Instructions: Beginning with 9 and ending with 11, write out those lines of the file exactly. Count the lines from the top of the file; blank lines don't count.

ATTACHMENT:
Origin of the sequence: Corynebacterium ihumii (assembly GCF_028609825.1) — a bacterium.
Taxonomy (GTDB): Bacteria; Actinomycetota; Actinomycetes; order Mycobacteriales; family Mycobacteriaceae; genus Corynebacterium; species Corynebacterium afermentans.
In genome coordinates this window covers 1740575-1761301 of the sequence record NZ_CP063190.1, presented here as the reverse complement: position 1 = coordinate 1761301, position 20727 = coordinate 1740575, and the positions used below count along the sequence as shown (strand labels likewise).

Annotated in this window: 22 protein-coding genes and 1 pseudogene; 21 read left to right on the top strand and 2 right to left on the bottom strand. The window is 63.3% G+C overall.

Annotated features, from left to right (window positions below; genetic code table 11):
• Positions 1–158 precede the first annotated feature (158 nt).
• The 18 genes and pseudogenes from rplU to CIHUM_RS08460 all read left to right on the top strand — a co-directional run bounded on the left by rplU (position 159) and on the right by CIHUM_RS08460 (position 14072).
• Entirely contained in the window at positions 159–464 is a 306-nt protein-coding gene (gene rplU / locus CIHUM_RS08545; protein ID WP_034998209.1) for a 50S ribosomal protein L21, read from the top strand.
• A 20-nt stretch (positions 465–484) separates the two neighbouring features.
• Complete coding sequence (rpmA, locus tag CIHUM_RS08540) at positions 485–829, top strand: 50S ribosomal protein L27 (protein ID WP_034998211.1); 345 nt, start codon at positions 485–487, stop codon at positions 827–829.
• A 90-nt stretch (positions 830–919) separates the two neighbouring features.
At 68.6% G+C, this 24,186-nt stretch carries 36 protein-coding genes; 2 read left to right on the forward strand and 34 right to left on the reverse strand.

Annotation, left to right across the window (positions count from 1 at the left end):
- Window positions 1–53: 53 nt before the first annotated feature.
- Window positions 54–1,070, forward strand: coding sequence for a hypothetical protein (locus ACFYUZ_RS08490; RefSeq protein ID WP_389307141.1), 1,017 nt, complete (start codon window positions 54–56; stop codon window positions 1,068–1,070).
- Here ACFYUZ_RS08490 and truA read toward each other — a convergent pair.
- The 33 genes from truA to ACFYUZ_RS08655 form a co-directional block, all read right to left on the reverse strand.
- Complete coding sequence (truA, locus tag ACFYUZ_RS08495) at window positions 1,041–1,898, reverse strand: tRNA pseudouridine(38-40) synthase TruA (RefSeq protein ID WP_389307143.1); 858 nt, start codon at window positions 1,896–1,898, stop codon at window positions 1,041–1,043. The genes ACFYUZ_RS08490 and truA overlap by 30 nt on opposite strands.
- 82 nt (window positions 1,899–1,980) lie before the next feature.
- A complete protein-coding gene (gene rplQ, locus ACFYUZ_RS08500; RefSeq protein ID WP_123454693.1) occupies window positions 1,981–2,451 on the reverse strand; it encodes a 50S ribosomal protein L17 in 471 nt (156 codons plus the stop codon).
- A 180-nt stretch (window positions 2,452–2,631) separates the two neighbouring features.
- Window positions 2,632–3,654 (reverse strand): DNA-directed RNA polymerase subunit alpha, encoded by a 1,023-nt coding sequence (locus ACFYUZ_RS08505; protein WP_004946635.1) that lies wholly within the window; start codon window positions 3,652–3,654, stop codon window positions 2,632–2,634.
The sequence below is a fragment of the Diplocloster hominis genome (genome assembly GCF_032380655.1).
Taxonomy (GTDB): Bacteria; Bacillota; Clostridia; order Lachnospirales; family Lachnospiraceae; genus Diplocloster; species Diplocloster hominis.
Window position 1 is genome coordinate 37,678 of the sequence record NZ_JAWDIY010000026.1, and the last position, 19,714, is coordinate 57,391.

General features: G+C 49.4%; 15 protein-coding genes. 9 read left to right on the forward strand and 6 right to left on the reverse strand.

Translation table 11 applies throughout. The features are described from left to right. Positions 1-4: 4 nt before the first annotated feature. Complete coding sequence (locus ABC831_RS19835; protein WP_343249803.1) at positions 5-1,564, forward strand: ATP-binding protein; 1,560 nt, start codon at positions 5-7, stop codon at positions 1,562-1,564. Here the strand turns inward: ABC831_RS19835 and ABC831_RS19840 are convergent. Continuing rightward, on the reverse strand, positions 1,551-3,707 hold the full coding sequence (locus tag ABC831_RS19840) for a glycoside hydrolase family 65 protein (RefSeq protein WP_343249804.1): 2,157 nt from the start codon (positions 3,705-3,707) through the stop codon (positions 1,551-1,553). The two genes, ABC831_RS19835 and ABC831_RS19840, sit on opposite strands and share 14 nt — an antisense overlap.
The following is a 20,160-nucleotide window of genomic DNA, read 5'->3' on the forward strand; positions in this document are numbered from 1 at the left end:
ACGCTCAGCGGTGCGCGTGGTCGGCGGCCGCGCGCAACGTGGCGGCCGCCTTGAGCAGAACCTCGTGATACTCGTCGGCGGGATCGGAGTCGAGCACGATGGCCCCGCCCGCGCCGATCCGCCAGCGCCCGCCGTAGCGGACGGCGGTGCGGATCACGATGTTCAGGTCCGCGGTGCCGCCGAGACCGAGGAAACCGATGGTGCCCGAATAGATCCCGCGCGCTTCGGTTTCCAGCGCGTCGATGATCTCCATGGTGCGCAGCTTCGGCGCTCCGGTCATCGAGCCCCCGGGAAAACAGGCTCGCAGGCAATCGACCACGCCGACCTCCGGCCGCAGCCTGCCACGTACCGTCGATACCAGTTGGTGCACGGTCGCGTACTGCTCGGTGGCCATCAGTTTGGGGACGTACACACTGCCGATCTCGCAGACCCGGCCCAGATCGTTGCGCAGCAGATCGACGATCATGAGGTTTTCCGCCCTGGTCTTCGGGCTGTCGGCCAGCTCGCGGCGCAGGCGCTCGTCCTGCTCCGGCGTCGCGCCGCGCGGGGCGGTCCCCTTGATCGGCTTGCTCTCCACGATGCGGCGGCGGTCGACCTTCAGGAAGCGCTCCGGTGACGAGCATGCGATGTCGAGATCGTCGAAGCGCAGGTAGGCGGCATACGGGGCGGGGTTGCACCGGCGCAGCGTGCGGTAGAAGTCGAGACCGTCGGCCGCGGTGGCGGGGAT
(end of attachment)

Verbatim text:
• A 20-nt stretch (positions 465–484) separates the two neighbouring features.
• Complete coding sequence (rpmA, locus tag CIHUM_RS08540) at positions 485–829, top strand: 50S ribosomal protein L27 (protein ID WP_034998211.1); 345 nt, start codon at positions 485–487, stop codon at positions 827–829.
• A 90-nt stretch (positions 830–919) separates the two neighbouring features.